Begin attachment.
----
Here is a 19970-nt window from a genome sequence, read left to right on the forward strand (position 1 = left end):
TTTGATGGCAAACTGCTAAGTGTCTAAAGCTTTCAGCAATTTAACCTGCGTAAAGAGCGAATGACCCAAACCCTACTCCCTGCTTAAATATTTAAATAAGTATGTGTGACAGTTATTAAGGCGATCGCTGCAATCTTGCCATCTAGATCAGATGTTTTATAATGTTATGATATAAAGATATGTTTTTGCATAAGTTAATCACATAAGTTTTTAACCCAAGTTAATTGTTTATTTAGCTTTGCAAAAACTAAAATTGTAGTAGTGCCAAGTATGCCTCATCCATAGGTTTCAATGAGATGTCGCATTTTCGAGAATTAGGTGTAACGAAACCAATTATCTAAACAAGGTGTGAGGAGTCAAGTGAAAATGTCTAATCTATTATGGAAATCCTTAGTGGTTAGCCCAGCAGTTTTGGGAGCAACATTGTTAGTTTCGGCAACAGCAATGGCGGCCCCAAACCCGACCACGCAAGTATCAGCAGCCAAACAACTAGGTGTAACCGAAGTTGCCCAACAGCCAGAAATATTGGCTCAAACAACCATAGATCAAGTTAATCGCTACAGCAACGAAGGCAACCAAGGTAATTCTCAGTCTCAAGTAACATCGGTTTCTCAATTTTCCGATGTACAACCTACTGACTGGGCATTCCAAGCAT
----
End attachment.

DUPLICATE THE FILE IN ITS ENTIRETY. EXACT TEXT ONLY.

Here is a 19970-nt window from a genome sequence, read left to right on the forward strand (position 1 = left end):
TTTGATGGCAAACTGCTAAGTGTCTAAAGCTTTCAGCAATTTAACCTGCGTAAAGAGCGAATGACCCAAACCCTACTCCCTGCTTAAATATTTAAATAAGTATGTGTGACAGTTATTAAGGCGATCGCTGCAATCTTGCCATCTAGATCAGATGTTTTATAATGTTATGATATAAAGATATGTTTTTGCATAAGTTAATCACATAAGTTTTTAACCCAAGTTAATTGTTTATTTAGCTTTGCAAAAACTAAAATTGTAGTAGTGCCAAGTATGCCTCATCCATAGGTTTCAATGAGATGTCGCATTTTCGAGAATTAGGTGTAACGAAACCAATTATCTAAACAAGGTGTGAGGAGTCAAGTGAAAATGTCTAATCTATTATGGAAATCCTTAGTGGTTAGCCCAGCAGTTTTGGGAGCAACATTGTTAGTTTCGGCAACAGCAATGGCGGCCCCAAACCCGACCACGCAAGTATCAGCAGCCAAACAACTAGGTGTAACCGAAGTTGCCCAACAGCCAGAAATATTGGCTCAAACAACCATAGATCAAGTTAATCGCTACAGCAACGAAGGCAACCAAGGTAATTCTCAGTCTCAAGTAACATCGGTTTCTCAATTTTCCGATGTACAACCTACTGACTGGGCATTCCAAGCAT